Truth, understanding, enlightenment and wisdom are all very “Becoming” traits. They empower us to grow and learn to be who we truly were intended to be. Which in turn enables us to continue moving on, with our momentum fully powered forward and upward.

I hope you have enjoyed the first three weeks, yes 26 days already of this odyssey. Plus in the final five days, there is still much more to come.

As always I encourage you to actively participate. Please post your comments, questions, suggestions or concerns below. This is a safe space to share and there are protections in place to keep spammers out. I will respond to all who choose to participate. 

If you do not feel comfortable sharing below, remember you can always reach out privately through the easy to use form on our Contact page.

I pray each and every one of you enjoys a safe and blessed day. Then join us tomorrow as we continue our proverbial search here along this shared  journey we call “Becoming Today”. 

For those that have been here for a while I hope some of the repetitive nature of these posts is not too distracting. Not only are some of these points to remind us of our focus this month, it is also designed to also be welcoming.

We never know when a fellow traveler may walk along with us, or need to take a diversion. 

This is especially true since I have no idea what algorithm directed you, what search method may have pointed in our direction or how many of you find us on any given day. Therefore it’s necessary to recap some of the outline for our combined purposes. 

I appreciate your patience and understanding, so I’ll now mention we’ve come to that point in this conversation and if you’ve already heard this, then you can skip the next few paragraphs and pick up with the next image.

Now for those of you listening to the podcast I know that makes no sense, since you can’t hear any of the beautiful graphics we create each day, so you’ll just have to listen along; again… (insert audible giggle here) understanding that I’m laughing with you not at you.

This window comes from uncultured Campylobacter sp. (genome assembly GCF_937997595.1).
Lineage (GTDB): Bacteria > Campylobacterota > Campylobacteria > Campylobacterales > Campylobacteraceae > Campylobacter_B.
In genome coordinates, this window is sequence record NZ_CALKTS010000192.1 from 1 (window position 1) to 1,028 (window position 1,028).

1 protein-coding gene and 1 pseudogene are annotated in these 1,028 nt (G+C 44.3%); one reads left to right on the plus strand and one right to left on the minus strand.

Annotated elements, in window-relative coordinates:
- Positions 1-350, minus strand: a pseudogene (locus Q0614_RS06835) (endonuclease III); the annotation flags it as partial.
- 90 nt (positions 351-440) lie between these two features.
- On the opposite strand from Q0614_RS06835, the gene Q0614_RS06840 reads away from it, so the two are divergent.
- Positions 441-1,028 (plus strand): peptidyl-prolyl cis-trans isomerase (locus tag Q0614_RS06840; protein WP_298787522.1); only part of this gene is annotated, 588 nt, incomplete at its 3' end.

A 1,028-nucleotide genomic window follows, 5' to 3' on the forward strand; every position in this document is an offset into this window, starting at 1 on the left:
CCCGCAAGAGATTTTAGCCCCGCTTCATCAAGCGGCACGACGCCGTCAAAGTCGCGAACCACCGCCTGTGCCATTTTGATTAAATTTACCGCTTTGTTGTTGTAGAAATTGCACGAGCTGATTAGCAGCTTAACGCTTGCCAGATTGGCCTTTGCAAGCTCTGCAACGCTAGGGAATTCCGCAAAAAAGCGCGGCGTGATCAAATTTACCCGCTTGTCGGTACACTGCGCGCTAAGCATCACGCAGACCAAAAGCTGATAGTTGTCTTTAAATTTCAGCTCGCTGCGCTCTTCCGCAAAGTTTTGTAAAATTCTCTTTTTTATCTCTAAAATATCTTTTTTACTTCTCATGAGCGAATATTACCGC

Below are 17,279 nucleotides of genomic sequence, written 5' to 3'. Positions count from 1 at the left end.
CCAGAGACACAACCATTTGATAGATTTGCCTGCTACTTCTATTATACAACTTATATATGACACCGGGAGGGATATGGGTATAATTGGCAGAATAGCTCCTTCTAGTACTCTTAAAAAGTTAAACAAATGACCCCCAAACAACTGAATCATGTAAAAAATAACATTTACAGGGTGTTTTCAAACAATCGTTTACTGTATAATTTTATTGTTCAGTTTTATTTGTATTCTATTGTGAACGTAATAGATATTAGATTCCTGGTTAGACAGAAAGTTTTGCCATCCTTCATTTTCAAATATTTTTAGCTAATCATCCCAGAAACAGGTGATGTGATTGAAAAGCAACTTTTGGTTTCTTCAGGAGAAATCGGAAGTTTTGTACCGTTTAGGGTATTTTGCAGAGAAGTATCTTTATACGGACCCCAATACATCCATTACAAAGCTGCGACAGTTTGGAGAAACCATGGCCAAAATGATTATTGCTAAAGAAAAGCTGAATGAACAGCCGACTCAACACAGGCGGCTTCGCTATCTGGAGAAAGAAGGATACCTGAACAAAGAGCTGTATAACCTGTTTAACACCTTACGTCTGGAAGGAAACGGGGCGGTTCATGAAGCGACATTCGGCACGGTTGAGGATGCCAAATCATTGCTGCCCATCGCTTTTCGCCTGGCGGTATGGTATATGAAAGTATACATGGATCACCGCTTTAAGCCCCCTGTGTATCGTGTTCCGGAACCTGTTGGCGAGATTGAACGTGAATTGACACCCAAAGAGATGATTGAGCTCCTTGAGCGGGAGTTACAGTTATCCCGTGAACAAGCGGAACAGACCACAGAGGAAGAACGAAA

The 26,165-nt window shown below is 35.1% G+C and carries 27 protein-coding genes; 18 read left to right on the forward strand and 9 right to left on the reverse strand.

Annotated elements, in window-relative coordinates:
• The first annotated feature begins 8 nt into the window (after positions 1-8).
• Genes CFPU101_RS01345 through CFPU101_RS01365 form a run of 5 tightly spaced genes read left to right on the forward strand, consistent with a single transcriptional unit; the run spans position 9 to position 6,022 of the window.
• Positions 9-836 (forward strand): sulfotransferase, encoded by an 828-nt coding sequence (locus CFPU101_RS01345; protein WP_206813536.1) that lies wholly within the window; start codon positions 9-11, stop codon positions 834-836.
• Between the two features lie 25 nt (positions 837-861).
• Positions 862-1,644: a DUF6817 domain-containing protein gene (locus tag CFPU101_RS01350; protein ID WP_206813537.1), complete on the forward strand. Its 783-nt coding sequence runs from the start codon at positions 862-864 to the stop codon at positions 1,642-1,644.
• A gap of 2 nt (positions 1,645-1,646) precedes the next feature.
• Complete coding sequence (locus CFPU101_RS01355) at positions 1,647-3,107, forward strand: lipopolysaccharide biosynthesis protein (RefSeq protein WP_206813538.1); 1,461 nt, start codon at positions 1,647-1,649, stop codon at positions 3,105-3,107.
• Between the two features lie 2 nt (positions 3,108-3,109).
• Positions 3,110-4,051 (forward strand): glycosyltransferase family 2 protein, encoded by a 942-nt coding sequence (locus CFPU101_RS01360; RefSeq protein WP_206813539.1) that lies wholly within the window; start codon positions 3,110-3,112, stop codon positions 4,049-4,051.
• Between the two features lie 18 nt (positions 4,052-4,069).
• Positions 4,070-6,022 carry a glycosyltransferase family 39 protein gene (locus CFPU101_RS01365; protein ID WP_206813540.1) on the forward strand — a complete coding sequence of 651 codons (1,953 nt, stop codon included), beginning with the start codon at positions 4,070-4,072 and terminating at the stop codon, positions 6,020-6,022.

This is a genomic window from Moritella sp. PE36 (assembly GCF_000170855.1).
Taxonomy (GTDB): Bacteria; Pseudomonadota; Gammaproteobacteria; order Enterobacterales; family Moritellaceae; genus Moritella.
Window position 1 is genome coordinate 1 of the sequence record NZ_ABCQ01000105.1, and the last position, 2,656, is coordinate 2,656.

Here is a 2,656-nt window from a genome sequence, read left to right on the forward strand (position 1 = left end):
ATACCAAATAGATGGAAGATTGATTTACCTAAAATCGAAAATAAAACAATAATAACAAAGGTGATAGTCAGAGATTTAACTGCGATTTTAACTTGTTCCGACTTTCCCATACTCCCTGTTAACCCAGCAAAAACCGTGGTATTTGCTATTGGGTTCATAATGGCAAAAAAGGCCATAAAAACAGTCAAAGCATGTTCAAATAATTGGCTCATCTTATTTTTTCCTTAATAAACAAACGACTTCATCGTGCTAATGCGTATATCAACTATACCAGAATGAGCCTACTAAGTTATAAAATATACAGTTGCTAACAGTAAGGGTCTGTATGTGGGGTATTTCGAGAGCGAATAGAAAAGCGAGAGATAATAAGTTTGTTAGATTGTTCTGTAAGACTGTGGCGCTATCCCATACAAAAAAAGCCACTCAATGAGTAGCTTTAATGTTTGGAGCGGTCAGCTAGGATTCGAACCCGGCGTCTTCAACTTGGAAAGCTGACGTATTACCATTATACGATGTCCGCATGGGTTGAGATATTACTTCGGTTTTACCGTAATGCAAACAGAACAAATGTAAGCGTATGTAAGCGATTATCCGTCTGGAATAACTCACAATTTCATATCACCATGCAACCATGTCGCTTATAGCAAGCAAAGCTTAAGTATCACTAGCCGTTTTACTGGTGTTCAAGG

As I am apt to do, even if you have studied Proverbs before, our undertaking may be a bit different, as we’ll be adding some passion to it. 

I am being called to focus this teaching around the The Passion Translation® book of Isaiah and New Testament with Psalms, Proverbs, and Song of Songs translated from Hebrew, Greek, and Aramaic texts.

Done so by  Dr. Brian Simmons who believes the”message of God’s story is timeless; the Word of God doesn’t change. But the methods by which that story is communicated should be timely; the vessels that steward God’s Word can and should change. 

Thank you again for joining us on this edition of “Becoming Today”.

Also I’ll remind you that the footnotes referred to above are available here and include underlined study links:


a. 26:1 Both snow and rain are good in their proper season but harmful in the wrong season. So is it harmful to the fool if you promote and honor him prematurely.

b. 26:2 There is an implication in some Hebrew manuscripts that the curse will go back and land on the one who wrongly spoke it, like a bird going back to its nest.

c. 26:5 As translated from the Aramaic.

d. 26:7 As translated from the Aramaic.

e. 26:9 As translated from the Aramaic.

f. 26:10 Implied in the context. This is a difficult verse to translate, and it reads quite differently in the Aramaic and the Septuagint. The Aramaic is “A fool suffers much, like a drunkard crossing the sea.” The Septuagint reads “Every fool endures much hardship and his fury comes to nothing.”

g. 26:16 Or “sluggard.” This speaks of a person who lives in fantasy and not reality

h. 26:17 Or “to become furious because of a quarrel that’s not yours.”

i. 26:22 Or “complaining.”

j. 26:23 As translated from the Septuagint. The Hebrew is “Burning words.”

k. 26:25 The Hebrew is “seven abominations hide in his heart.” This is a figure of speech for the fullness of evil, a heart filled to the brim with darkness.

l. 26:28 Or “A slanderer hates his victims.”

m. 26:28 Or “A flattering mouth works ruin.” The Aramaic is “Malicious words work trouble.”

The Passion Translation®. 

Copyright © 2017, 2018, 2020 by Passion & Fire Ministries, Inc